“Truly stunning illustrations are on display as a crowded dala dala makes its way to the Zanzibar shore. Is there room for more? Yes!”
— Elese Stutts, Flyleaf Books, Chapel Hill, NC
A young boy on a crowded bus discovers that, after some wiggles and giggles, there’s room for everyone in this lighthearted rhyming picture book set in Zanzibar.
The dala dala rumbles and roars as Musa and Dada drive off to the shore—but the bus stops for multiple detours: “Do you need a ride? It’s hotter than peppers out there in the sun! Come in, there’s room for everyone!”
One stop becomes two stops which soon becomes ten, and Musa wonders when it will end: “How can any more people get in? We’re already smushed like sardines in a tin!” But there's always room for one more, if you make the room, which is the heartwarming take-away from this bouncy, joyous tale in rhyme.
About the Author
Naaz Khan is a writer and educator with a diploma in refugee studies from the American University in Cairo, and a master of arts in international education from Columbia University. She draws inspiration from her experiences living in Saudi Arabia, Egypt, Kenya, and India, where she was born. She currently lives in Washington, DC, where she makes room for hiking, biking, working for An Open Book Foundation, interfaith gatherings, and playing her ukulele.
Mercè López has a degree in illustration at Llotja Art School in Barcelona. She has illustrated many projects for different markets from design, editorial, cinema, and theatre to publishing with Spanish and international book publishers. She recently moved to Mallorca, Spain, for a new adventure.
There’s a lot of fun to be had as lyrical rhymes and mixed-media illustrations make the growing menagerie of passengers feel both vibrantly stylized and realistically depicted. East Africa is presented richly and distinctly in López’s dynamic artwork, but the overall experience of riding and building community on the daladala is not only accessible, but easily familiar to much of the world in this charming story.
Khan and López take readers on a uniquely East African journey toward a global sense of compassion and inclusion. — Kirkus Reviews, STARRED
The zippy anapestical rhymes are laced with dramatic emphasis (playfully signaled by the font) and touches of repetition as well as the entertaining cumulation. A fresh and gorgeous outing all its own, eminently suitable to get giggles from kids doing their own complaining about close quarters. — BCCB *STARRED REVIEW*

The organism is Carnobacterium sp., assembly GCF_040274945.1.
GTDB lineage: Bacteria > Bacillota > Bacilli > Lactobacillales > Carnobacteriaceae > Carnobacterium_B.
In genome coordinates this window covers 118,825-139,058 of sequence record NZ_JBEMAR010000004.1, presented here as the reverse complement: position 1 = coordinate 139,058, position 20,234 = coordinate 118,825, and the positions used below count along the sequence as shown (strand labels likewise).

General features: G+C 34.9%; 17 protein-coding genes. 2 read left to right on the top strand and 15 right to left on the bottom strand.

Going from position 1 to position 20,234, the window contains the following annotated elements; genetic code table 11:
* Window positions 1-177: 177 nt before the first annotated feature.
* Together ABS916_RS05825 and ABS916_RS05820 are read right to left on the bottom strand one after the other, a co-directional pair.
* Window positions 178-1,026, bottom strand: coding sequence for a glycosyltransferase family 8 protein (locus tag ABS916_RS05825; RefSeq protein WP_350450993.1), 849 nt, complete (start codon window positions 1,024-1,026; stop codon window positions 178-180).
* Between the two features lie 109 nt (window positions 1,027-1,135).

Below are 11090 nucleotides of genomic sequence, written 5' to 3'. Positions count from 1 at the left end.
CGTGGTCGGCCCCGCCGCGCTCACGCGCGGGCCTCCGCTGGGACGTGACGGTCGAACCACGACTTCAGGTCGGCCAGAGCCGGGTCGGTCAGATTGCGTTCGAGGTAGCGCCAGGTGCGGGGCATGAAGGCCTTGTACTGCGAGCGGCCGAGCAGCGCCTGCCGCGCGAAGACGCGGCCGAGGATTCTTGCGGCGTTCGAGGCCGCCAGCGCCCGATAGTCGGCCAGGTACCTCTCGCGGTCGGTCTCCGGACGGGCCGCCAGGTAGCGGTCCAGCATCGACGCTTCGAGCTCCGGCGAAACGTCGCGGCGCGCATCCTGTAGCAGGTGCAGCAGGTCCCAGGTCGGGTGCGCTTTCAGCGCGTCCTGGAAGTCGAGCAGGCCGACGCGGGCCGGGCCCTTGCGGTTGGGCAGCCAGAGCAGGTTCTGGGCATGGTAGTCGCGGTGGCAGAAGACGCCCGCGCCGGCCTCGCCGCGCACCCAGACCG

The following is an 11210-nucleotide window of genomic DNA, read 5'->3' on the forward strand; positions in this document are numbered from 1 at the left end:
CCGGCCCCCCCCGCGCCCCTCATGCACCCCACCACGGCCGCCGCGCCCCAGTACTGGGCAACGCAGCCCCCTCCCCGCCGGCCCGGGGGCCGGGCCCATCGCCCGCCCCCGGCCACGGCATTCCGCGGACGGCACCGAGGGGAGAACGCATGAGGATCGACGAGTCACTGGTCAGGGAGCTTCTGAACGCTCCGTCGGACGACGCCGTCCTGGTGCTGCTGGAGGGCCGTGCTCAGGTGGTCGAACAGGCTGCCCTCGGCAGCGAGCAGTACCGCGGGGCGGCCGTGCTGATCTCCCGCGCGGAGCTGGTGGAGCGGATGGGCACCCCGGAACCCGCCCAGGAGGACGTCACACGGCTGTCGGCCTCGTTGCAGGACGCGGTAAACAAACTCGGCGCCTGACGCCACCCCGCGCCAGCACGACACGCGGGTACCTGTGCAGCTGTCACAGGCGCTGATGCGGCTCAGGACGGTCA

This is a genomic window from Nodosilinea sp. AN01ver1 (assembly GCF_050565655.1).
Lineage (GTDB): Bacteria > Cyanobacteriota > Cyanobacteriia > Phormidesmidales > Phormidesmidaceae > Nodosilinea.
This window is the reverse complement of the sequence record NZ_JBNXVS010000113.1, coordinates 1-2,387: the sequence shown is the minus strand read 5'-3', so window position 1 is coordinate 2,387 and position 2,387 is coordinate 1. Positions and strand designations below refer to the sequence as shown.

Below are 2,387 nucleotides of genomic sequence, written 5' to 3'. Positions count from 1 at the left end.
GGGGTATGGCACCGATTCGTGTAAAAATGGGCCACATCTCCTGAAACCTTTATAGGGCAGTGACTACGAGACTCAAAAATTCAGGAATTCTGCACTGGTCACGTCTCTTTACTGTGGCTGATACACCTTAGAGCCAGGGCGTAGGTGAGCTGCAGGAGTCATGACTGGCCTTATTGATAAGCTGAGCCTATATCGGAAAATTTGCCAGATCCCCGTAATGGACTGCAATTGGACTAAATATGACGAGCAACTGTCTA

This irrepressible story in verse by newcomer Khan is simultaneously a counting book and a study in generosity of spirit. López (I Am Smoke) brings bright color, fine draftsmanship, and communal warmth to jovially packed spreads. Even the characters’ robes and the attractive chaos of the things they carry are captured with care in this affirming portrait set in East Africa.
— Publishers Weekly *STARRED REVIEW*
Based on a “fantastically fun daladala ride” that author Naaz Khan once took in Zanzibar, Room for Everyone is an entertaining and bighearted joyride of a picture book that features fabulous illustrations by Mercè López.
Musa and his sister climb aboard a daladala, a type of Tanzanian minibus, heading to the shore “to feast on fish at the Friday bazaar by the blue crystal waters of Zanzibar.” The bus and Khan’s pleasing prose bounce along rhythmically. The text is full of satisfying alliteration, flowing dialogue and rhyming couplets that are a delight to read aloud.
[A]s they travel along, the driver spots people in need of a ride and yells, “It’s hotter than peppers out there in the sun! Come in, there’s room for everyone!”…. By the time the daladala finally reaches the shore, it’s packed with people, fish, chickens, large kitenge umbrellas, coconuts, a team of scuba divers and much more. López’s delicate, fine-lined drawings are expressive and dynamic, filled with movement and momentum. — BookPage *STARRED*
*"Young Musa and his sister hop aboard the daladala that will drive them from town to the Zanzibar shore. The vehicle is already crowded; nevertheless, when the driver sees an elderly man walking his bike, he stops. “It’s hotter than peppers out there in the sun! / Come in, there’s room for everyone!” offers the driver, which becomes the text’s lively and welcoming refrain. As more and more people—and goods and livestock and milk pails and open umbrellas and stinky fish—board the daladala, Musa expresses his dismay: “‘But, Dada,’ said Musa, ‘can there really be / enough room for a cycle, two goats, and me?’” His sister reminds him—and without a hint of didacticism—that there’s always room for another person in need (yes, even scuba-diving tourists). Khan’s rhymes are electric, her wordplay flawless, and her sound effects entertaining to say aloud. López’s (Lion of the Sky, rev. 3/19) marvelous illustrations, in acrylic, ink, graphite, and digital media, employ a multitude of patterns and textures, hustling and bustling right along with the constant, colorful activity." — The Horn Book, starred review